Admittedly, I often forgot what I knew once my writing was done. But as I was writing, I knew my subject matter. In fact, as a freelance journalist for fifteen years, I had to know both sides, often many sides, of an issue before I could write about it.

It is the nature of writing nonfiction. You get to know your subject matter so that you can write what you know. And some years, I would write a hundred articles or write for dozens of corporate clients. So I would get to know a lot of stuff about a lot of things.

I can’t talk extensively about writing fiction, but a lot of fiction is loosely biographical. In other words the writers know what the are writing about. And even if the events that they are writing about are not biographical, they know the emotional truth at the centre of their story. And yes, sometimes they just seem to be making stuff up, science fiction for instance. But think about it. They invent and get to know whole other worlds before they write about them. So it is fair to say that they know what they are writing about.

Which in a round about way leads back to me writing about my MS.

First off, I wish it was fiction. Sadly it isn’t. I’ve had it for 20 years, but 20 years ago, even 10 years ago, I could not write about it. I didn’t know it well enough. A part of me was in denial about it, almost as if it were a fiction that I did not want to know about. As if it was this other world that I could not admit was real.

But once I accepted, begrudgingly, the reality of my MS, I got to know it. I researched it extensively, many sides of it, for my book MS and Me. And even though I wrote the book, there was a part of me that felt I did not know MS well enough. So I plunged back into research mode, or got to know it even better. The result was Everything You Need To Know About Multiple Sclerosis: For MS Warriors, their Family, Friends and Care Givers.

The book is a fact based book about, well, just about everything you need to know about MS. What it is. Why it is. How it is different for everybody who has it. What can and cannot be done about it. I look at both sides of many things that people do to combat it. I look at the toll it takes on those with it. I let a number of other people speak about it because I know that I don’t know everything there is to know about MS. Some of those who speak have MS, others live with those who have it and speak about the impact it has had on their relationships with those who have it.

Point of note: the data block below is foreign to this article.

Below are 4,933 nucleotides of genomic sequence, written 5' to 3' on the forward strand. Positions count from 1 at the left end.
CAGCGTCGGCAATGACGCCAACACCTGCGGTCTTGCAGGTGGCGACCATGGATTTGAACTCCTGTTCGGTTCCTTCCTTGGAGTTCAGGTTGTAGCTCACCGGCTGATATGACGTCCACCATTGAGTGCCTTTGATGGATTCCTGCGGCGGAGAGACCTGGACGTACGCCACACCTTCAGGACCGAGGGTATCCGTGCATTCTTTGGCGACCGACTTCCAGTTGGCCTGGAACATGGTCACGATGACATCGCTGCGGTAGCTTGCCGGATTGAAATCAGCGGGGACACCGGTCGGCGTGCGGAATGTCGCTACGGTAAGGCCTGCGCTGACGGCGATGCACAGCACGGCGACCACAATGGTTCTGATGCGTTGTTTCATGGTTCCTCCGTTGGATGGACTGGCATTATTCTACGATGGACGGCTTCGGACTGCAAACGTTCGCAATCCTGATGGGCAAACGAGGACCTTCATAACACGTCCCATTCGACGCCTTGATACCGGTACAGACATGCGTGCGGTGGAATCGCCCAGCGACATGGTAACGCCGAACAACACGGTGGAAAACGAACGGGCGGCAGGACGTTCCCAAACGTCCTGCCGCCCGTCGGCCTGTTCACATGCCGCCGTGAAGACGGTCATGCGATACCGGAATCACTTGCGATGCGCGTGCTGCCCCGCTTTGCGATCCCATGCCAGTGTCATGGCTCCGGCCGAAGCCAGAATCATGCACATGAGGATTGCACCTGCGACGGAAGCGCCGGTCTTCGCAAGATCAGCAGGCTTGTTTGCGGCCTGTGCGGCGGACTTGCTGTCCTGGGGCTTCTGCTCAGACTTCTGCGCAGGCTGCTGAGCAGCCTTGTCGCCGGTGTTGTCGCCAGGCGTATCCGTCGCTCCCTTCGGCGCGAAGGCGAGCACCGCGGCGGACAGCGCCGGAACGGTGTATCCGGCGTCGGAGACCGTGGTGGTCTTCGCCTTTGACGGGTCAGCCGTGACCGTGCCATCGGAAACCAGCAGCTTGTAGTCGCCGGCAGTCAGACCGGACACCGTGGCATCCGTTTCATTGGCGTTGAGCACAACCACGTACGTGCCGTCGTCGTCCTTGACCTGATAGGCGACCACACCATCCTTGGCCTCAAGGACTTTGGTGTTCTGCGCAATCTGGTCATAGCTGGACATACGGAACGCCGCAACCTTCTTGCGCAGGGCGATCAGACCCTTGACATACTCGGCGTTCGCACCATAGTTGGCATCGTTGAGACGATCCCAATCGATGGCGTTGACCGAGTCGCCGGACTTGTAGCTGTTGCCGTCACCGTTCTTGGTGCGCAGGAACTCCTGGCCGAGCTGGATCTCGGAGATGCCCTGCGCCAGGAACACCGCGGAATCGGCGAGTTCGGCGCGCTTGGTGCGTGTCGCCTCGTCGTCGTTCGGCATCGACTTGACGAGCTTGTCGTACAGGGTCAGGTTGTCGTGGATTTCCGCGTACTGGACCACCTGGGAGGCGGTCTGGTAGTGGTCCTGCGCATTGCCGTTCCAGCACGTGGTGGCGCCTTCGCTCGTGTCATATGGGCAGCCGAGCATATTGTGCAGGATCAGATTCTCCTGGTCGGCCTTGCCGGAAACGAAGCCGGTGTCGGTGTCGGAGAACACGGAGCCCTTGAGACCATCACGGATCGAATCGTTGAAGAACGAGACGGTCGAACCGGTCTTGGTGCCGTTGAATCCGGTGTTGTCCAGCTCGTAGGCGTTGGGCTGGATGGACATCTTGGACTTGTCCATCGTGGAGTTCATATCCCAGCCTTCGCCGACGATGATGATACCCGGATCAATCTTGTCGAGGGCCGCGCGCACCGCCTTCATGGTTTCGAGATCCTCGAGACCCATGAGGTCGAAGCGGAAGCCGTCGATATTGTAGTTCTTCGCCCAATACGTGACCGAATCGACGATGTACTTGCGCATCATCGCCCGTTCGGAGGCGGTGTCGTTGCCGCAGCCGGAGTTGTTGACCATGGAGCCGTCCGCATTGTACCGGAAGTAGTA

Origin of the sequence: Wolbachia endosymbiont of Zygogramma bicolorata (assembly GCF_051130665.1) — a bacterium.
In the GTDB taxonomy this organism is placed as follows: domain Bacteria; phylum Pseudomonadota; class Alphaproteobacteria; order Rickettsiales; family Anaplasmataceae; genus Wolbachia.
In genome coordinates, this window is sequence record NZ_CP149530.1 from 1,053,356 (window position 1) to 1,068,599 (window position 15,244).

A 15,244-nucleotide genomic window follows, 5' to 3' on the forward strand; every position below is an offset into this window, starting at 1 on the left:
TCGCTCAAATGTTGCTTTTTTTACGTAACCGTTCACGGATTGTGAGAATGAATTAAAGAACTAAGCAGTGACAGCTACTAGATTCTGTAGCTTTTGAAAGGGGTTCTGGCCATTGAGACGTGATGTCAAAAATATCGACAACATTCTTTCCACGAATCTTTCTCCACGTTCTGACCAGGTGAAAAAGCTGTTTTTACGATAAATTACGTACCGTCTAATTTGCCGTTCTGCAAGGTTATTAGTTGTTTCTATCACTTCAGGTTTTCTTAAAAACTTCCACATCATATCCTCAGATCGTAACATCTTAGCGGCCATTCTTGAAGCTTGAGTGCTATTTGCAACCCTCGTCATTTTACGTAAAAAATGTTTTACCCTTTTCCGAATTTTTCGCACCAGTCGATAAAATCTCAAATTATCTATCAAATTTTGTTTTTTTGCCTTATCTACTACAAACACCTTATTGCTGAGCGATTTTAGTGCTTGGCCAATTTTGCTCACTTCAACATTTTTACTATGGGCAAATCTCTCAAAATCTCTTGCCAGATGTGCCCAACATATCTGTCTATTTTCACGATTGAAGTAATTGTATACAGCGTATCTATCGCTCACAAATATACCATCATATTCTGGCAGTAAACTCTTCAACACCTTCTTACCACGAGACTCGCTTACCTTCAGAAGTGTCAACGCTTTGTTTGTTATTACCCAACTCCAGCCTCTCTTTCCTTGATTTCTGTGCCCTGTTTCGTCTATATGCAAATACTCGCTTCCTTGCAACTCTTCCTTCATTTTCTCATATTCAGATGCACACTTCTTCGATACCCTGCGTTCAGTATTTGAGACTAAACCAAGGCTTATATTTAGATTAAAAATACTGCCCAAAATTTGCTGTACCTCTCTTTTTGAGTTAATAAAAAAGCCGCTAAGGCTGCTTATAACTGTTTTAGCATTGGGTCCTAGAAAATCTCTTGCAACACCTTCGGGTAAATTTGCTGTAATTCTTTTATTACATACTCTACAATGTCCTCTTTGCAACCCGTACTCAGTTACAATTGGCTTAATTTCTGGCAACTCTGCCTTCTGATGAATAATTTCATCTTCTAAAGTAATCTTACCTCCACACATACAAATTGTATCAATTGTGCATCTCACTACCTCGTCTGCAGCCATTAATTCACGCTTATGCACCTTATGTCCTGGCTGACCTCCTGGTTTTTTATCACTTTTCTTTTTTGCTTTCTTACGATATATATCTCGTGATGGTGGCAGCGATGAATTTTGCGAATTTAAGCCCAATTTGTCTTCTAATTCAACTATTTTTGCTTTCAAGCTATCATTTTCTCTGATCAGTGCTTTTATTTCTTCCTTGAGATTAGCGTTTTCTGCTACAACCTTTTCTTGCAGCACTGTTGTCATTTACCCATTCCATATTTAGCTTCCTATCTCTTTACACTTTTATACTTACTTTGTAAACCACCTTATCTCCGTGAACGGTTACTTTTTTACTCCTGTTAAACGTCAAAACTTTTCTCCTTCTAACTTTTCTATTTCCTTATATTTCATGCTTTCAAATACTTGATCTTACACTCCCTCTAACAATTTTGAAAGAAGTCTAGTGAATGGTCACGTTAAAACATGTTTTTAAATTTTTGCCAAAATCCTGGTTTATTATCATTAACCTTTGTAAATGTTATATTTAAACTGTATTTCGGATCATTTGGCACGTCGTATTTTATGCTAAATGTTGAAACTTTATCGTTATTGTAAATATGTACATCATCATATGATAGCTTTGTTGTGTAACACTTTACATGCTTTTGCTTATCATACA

It’s as if I am saying I know MS well enough to know certain issues must be addressed, but not well enough to address them. So I bring other voices into my books to address the issues that I do not, and cannot, know.

As nonfiction writers, that is what we do. We conduct research and we quote or paraphrase what other people have said about a topic. In other words, we get to know our subject matter through others. That is one of the ways we objectively address a topic.

For instance, I have never been on an MS disease modifying drug. But I let people know what drugs are out there, their potential benefits and side effects. Research lets me do that. However, I also have someone who has been on them speak about them too.

I have never raised funds in support of MS research. Just not my thing. But I let someone who has done so speak about what she does and why she does it.

In fact it was my wife, Lyn, who told me that I did not know about MS from the point of view of someone who did not have it but lived with some who did. She suggested that the book would be incomplete with the voices of people who lived with MS Warriors in it. And she was right.

So if you cannot get to know something completely and want to write about it, you have two choices. Write about it in an incomplete manner. Or bring in other voices to complete your writing.

That is what writing is all about. Getting to know something well enough so you can write about it, and well enough so you know you need help, other voices, to make your writing complete.

There is no denying that I wish my writing about MS was pure fiction, that I didn’t have it but had created a fictional character with it. But I have it. So I got to know it, intimately. And then I did what any writer does when they know something intimately. I wrote, and no doubt will continue to write, about this disease called MS. Because I am a writer. And this is what writers do.